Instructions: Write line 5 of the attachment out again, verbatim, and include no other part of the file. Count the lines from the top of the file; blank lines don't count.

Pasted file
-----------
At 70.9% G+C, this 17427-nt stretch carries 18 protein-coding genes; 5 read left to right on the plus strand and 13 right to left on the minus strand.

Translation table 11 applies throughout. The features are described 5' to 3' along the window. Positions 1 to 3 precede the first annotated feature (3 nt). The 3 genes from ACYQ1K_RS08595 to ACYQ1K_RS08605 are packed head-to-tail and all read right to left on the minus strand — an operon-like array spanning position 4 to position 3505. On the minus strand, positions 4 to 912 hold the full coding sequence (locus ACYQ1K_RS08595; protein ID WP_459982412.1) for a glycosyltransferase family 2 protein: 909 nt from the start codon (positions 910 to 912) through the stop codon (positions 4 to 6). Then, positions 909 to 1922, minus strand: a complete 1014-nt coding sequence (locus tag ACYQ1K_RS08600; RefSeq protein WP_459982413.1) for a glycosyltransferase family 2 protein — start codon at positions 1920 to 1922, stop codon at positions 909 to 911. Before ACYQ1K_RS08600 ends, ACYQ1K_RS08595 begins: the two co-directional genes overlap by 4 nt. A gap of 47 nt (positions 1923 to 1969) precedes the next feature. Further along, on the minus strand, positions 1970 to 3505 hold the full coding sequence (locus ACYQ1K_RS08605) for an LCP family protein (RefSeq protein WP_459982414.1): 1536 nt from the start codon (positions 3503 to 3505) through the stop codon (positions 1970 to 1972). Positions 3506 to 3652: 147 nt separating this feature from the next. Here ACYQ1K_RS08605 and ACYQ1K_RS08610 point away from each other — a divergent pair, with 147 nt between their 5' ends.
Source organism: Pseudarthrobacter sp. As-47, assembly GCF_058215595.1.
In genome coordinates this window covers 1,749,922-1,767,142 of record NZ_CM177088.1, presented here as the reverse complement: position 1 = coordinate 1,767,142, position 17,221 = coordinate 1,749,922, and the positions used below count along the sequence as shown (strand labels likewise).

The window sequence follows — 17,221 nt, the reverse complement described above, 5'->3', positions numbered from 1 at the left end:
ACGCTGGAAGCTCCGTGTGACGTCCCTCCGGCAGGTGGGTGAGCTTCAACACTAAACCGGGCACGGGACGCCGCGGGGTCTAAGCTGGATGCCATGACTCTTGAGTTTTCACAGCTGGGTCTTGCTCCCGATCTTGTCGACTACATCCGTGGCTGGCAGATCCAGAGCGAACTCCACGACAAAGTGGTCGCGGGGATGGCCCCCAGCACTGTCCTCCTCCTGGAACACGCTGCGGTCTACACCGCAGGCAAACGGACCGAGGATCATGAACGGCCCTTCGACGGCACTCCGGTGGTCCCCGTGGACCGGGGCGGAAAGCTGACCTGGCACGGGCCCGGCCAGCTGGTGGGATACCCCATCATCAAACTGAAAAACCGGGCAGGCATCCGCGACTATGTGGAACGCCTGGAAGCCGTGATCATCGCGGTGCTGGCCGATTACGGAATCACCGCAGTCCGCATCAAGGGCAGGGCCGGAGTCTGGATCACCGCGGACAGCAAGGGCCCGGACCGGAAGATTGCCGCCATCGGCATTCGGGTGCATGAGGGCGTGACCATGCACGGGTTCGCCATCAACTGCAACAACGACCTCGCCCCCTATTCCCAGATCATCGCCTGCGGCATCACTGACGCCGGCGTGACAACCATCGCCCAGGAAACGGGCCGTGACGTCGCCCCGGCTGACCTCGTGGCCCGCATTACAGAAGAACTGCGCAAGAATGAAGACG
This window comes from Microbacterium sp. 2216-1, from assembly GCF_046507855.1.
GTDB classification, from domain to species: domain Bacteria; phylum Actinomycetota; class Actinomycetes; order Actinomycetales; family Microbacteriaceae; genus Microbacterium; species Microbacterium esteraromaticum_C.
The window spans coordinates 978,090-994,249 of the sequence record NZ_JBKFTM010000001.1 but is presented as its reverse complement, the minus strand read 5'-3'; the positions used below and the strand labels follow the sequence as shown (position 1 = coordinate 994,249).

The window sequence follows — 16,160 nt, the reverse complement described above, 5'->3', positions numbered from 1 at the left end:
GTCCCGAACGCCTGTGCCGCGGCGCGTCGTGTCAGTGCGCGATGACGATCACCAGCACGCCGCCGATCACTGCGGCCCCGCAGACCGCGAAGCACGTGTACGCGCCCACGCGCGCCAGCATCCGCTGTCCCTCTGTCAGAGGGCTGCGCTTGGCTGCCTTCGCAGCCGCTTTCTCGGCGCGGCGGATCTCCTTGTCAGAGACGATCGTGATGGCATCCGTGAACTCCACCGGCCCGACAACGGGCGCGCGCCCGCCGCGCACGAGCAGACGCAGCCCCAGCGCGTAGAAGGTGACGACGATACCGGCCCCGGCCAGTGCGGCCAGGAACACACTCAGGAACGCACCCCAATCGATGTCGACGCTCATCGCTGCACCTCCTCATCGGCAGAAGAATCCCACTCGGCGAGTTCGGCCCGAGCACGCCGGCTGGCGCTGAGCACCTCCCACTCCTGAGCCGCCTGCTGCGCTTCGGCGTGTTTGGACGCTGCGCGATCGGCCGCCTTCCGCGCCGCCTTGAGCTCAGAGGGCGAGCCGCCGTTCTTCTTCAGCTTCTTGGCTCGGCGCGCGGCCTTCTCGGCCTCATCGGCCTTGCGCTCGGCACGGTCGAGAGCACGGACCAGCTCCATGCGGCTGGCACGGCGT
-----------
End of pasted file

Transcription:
The window sequence follows — 17,221 nt, the reverse complement described above, 5'->3', positions numbered from 1 at the left end: